An ISIS fighter captured in Syria recently revealed at least one plot to infiltrate the United States through the porous southern border with Mexico to launch terrorist attacks from within the country.
Anne Speckhard and Ardian Shajkovci, researchers with the International Center for the Study of Violent Extremism, have interviewed hundreds of captured terrorists in recent years, including a Canadian with dual Trinidad citizenship named Abu Henricki al Canadi, who turned himself in to Syrian Democratic Forces aligned with the U.S. this spring.
This week, Speckhard and Shajkovci published the interview with Canadi in which he details his time with ISIS in Syria, where he alleges ISIS leaders proposed a plan to smuggle him into the U.S. through Mexico and tortured and imprisoned him when he and others refused, Homeland Security Today reports.
Canadi spent an hour and a half with the ICSVE researchers on May 12 to explain what attracted him to the violent Islamic State Caliphate and why he was ultimately imprisoned by the group with his Canadian wife in Manbij in 2016. Canadi was tortured, though his wife wasn’t, and the two were eventually released. A life threatening illness and living homeless in an unrelenting war zone later convinced them and others to commandeer a van and drive to a SDF checkpoint to turn themselves in, he said.
Canadi told ICSVE his adventures in Syria started to unravel shortly after he and other Trinidadians were approached to carry out a plot to infiltrate and attack the U.S. from within.
“The emni (ISIS intelligence arm) was inviting us,” Canadi said. “He speaks English. He is a Tunisian, maybe. I don’t know. He approached the guys, and they approached me. He didn’t come directly to me.”
“They, what they will have, what they wanted to do, basically, is they wanted to do financial attacks. Financial attacks to cripple the economy,” he said. “Apparently, they have the contacts or whatever … papers they can get to a false ID, false passports. They have their system of doing it. So that’s maybe the … way that I could have gone out with other individuals. It wasn’t me alone. They were sending you to Puerto Rico and from Puerto Rico (to Mexico).”
“One reason why I was also put in prison in 2016, I was asked to leave to go to America because I’m from that area. Cause they wanted and planned to do something and I refused,” he said. “I refused to do it. That is why also I’m put into prison and been tortured.”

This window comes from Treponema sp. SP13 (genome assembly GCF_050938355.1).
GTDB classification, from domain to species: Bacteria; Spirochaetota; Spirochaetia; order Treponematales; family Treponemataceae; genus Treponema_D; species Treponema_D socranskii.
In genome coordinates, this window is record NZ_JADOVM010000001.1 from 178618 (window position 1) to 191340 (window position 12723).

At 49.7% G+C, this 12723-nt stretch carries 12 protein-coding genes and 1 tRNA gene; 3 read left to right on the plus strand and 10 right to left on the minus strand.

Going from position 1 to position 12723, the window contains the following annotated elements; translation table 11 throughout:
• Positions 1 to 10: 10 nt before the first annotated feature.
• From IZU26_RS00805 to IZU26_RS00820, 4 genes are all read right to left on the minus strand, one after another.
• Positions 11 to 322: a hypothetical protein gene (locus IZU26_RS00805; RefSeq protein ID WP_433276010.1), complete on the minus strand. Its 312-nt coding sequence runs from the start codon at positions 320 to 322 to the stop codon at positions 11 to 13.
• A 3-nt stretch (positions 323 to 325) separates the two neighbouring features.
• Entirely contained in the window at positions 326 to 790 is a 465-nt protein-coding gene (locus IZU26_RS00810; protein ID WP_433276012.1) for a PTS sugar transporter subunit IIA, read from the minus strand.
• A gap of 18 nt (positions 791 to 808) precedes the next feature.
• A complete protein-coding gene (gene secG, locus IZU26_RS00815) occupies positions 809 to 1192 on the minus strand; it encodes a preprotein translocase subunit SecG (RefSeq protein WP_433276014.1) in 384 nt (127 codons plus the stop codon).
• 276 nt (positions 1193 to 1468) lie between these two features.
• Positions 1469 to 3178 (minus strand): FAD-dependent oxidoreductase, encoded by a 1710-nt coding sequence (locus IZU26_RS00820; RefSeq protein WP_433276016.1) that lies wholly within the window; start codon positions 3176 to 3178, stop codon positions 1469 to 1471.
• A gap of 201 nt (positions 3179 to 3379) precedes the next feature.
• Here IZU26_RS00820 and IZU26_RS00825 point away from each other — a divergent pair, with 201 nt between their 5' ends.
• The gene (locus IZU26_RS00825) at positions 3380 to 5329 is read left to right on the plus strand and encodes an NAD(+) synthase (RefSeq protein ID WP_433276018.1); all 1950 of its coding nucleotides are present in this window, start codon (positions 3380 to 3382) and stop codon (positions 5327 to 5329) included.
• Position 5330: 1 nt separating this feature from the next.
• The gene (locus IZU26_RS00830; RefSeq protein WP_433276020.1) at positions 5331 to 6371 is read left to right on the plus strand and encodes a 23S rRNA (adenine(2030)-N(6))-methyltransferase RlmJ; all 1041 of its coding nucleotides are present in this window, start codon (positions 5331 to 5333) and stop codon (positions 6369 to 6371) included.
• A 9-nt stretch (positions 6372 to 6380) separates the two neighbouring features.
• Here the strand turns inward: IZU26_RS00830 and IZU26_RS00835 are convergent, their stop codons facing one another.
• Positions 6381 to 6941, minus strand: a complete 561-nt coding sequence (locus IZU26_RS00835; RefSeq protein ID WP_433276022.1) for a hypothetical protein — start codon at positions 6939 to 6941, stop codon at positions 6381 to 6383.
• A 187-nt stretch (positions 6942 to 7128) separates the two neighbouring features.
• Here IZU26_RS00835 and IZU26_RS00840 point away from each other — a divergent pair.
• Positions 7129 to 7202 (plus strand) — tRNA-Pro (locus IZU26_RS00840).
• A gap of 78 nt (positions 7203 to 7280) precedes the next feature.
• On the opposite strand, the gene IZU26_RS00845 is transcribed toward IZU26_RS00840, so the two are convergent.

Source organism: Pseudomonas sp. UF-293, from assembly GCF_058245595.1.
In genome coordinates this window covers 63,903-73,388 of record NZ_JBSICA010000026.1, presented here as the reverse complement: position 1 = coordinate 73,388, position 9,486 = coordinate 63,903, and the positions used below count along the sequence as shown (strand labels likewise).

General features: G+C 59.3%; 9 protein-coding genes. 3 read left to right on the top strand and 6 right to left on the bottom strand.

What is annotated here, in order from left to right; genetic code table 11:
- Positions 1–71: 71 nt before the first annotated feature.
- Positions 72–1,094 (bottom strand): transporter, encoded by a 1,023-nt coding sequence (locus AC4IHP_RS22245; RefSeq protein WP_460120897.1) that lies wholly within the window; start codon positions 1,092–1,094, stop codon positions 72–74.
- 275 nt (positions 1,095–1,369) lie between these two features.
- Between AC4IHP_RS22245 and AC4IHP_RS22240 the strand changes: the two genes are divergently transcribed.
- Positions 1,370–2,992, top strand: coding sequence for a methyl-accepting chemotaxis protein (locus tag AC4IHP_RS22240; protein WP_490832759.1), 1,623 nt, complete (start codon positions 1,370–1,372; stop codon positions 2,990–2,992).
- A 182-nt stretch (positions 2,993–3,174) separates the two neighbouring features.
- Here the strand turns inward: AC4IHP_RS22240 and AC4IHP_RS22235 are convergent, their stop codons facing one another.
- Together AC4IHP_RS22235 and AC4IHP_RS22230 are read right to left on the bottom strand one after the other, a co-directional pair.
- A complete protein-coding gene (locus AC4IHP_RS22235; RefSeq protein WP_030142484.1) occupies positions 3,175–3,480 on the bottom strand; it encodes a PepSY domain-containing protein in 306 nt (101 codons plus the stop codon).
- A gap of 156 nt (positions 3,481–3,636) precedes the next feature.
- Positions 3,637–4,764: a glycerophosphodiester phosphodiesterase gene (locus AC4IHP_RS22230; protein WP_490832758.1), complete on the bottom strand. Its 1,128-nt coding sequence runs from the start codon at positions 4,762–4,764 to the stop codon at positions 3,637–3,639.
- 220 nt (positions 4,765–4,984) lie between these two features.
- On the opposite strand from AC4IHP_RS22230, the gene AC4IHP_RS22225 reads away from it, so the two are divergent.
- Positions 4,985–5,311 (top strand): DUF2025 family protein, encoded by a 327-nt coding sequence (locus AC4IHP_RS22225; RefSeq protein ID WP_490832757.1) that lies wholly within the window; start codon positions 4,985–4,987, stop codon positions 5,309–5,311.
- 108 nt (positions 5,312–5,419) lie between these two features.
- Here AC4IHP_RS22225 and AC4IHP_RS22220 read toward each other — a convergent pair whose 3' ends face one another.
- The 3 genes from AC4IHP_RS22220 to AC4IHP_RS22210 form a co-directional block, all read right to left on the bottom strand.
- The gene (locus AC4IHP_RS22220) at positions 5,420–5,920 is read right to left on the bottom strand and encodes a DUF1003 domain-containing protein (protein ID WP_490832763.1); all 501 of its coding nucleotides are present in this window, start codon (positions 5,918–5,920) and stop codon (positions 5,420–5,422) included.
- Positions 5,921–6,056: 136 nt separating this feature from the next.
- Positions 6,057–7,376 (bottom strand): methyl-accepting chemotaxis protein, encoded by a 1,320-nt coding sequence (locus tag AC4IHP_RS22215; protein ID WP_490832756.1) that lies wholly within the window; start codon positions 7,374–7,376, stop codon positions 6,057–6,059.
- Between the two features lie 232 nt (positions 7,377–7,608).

“I knew I went to prison because I said no (to the external attack mission),” Canadi told ICSVE. “But they wouldn’t say that.”
They were going to move me to the Mexican side (of the U.S. southern border) via Puerto Rico. …
This was mastermind by a guy in America. Where he is, I do not know. That information, the plan came from someone from the New Jersey state from America. …
I was going to take a boat (from Puerto Rico) into Mexico. He was going to smuggle me in. …
I don’t know where I’d end up. I’m not willing to do it. But this is one of the wicked plans they had and I would like to think I foiled the plan by not being part of it.
Canadi said he was unsure what ISIS would have expected him to do once inside the U.S., but “all I could think of was a bombing mission.”
As far as he knows, the others approached for the mission are no longer alive, including several he allegedly watch die from air strikes and sniper fire.
“I think they died,” he said. “I think they also refused.”
Speckhard and Shajkovci note that ISIS terrorists routinely infiltrate European countries to carry out attacks – citing attacks in Paris in 2016, at the Brussels airport in 2016, and others – but documented plots to cross into the U.S. through the porous southern U.S. border are less common.
The Trump administration constantly highlights the national security risk from terrorists infiltrating the U.S. amid the massive mobs of migrants flooding across the border, pointing to 4,000 “known or suspected terrorists” prevented from crossing the southern border in 2018.
Democrats have downplayed the risk by pointing out the 4,000 figure released by the White House included security stops at airports.
“Whatever one thinks of President Donald Trump’s heightened rhetoric about the U.S.-Mexico border and his many claims that it is vulnerable to terrorists, ISIS apparently also thought so,” Speckhard and Shajkovci wrote, “as knowledge of this ISIS plot came from the mouth of a now-repentant ISIS cadre.”
“This account is not a warning bulletin for an imminent attack against our country, nor is it a fear-mongering attempt to suggest a wave of ISIS terrorists are waiting to cross our southern border,” they continued. “But a reminder to diligently consider leads and sources that confirm terrorists’ intentions to exploit one of the weakest links in our national security – our borders.”